Wonder Woman #29 Review OR Game Of Thrones With The Greek Pantheon


The queen’s jerk of a son is on the throne.  There are siblings with incestuous leanings.  A displeased relative has raised an army to try to overthrow the false king.  Wonder Woman is totally Game of Thrones at this point, and I am all for it.  Things are definitely escalating as we enter the final act of Brian Azzarello and Cliff Chiang’s run, and I’m really enjoying how everything is coming together.  Let’s chat about it, but first:


I’m going to tell you ALL OF THE THINGS that happened in this issue!

No more Game of Thrones talk though, so don’t worry about spoilers there!

But there are Wonder Woman spoilers galore!

We got some confirmation on things we suspected at the end of last issue, namely that Apollo is dead (or as dead as a Greek god can be; I assume another creative team will bring him back down the road at some point) and that the First Born is the king of Olympus now.  We also got answers to questions raised by the preview we saw last Friday: Wonder Woman is the one who saved Cassandra’s ship, and Hera got her powers back in full.

So Olympus is decimated, and sort of gross looking.  Olympus continues to conform to the personality of its ruler, and with the First Born we get an organic, mangled mess of flesh and bone growing on top of the collapsed skyscraper.  As expected, the First Born is a cruel ruler.  He’s not even nice to Cassandra, who has been such a huge help to him since he escaped his imprisonment.  Artemis and Wonder Woman were nearly killed before Hera showed up to teleport them out of dodge.

Hera’s triumphant return to Olympus as a fully powered deity was a great redemptive moment for the character, and something that the series has been building to for some time.  Hera was the villain of the book when Wonder Woman #1 premiered, and remained the primary antagonist for most of the first arc.  Now she’s a full-fledged ally of Wonder Woman, and pals with the woman whose baby she tried so hard to kill.

We saw growth in Hera in two ways.  The first is obvious, her turning from a bad guy to a good guy because of the kindness shown to her by Wonder Woman when she was depowered.  This issue cleverly turned around a trope that I’ve felt was overused in past issues of this run, whereby Wonder Woman gets herself in over her head and someone else has to swoop in and save her.  Here, the First Born was sucking the life out of Wonder Woman and Hera did swoop in to save her, but it felt earned.  Hera is a hero now because of Wonder Woman’s positive influence; Hera saved Wonder Woman, but it was Wonder Woman who originally saved Hera.

The second area of growth is simpler, but meaningful.  After Hera lost her powers, she became a joke.  She and Zola were the book’s comic relief, hapless women protected by Wonder Woman who had little to do but order room service and go to bars.  There were issues where they totally stole the book with great, amusing moments, but they were also female characters who were cast in the age old damsel in distress role.  Zola’s broken out of that mold in recent issues; her going after Dionysus was an enormously brave and moving moment.  Now Hera has transcended her comedic role as well and has emerged as a hero.  She’s still hilarious, to be sure; this moment was great:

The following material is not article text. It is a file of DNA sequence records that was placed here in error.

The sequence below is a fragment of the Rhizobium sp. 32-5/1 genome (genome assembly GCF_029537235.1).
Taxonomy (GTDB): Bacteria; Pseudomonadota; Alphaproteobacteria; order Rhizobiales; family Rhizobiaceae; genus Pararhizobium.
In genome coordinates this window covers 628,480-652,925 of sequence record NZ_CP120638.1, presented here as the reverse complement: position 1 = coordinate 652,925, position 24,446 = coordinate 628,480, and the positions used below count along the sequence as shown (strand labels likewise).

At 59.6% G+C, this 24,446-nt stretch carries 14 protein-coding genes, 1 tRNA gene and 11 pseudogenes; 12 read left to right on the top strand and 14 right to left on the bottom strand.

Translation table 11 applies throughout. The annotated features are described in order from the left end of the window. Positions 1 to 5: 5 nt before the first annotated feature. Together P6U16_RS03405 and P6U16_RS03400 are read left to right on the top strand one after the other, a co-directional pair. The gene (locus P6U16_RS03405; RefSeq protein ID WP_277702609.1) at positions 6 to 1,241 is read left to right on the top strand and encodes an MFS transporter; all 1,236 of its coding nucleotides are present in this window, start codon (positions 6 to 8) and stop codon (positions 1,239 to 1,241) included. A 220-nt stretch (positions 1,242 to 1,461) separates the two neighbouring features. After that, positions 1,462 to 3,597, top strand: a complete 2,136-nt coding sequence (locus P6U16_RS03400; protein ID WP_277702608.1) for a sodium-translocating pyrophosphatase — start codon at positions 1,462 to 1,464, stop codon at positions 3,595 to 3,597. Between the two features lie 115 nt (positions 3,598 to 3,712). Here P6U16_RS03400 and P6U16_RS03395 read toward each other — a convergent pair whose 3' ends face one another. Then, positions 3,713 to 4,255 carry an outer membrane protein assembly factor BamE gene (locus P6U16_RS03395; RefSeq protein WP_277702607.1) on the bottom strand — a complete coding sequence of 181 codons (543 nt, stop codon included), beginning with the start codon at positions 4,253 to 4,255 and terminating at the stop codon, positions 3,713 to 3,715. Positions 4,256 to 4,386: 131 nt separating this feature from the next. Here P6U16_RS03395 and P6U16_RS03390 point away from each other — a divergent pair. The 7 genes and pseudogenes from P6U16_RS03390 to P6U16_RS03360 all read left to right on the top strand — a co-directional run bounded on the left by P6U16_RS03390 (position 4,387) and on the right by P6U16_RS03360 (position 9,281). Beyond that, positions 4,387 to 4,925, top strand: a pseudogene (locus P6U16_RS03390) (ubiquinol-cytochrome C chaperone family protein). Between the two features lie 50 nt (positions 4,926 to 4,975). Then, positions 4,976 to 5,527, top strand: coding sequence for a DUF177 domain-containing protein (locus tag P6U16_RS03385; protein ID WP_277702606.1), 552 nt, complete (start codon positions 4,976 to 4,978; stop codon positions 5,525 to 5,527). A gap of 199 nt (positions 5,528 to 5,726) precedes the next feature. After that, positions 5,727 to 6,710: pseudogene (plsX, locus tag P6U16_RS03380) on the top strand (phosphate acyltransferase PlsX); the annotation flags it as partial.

But Hera’s not ONLY comic relief anymore, and that’s great to see.  Villain to joke to hero is a rare transition, and one that’s been pulled off very well by Azzarello and Chiang.

Hera’s rebirth as a heroic goddess resulted in the book’s biggest revelation, which fans have spent the past couple of years waiting for: The Amazons are back!  Now, those of us who are at all familiar with comic books knew that they’d be back at some point.  We’ve been through several Amazon genocides now, and lo and behold they always return.  No one ever stays dead in a comic book.  Nonetheless, it’s lovely to have them back.

Also, Wonder Woman taking charge of the Amazons was a nice moment as well, given that there seemed to be some animosity towards her from some of her sisters when the series began.  I was a little surprised that we didn’t see anything with Hippolyta, but I’m betting that her reunion with Diana will be the opening scene of the next issue.

As much as I’m glad that the Amazons are back, though, I don’t think that their return excuses their absence.  They’ve been out of commission for most of the series, just to give Hera a nice moment and to supply Wonder Woman with an army (assuming that this all was Azzarello and Chiang’s plan from the get-go; who knows, they may have brought them back on a lark).  That doesn’t strike me as a good enough reason to cast aside such a key part of Wonder Woman’s mythos, especially when their removal was paired with a constant undermining of their legacy and feminist power.  The whole raping and murdering sailors situation has left quite a black mark on the Amazons, plus now Wonder Woman’s abilities are the result of her divine father and her male mentor instead of her Amazon heritage.  It’s wonderful that the Amazons are back, but the book has done a great deal of damage to them in their absence.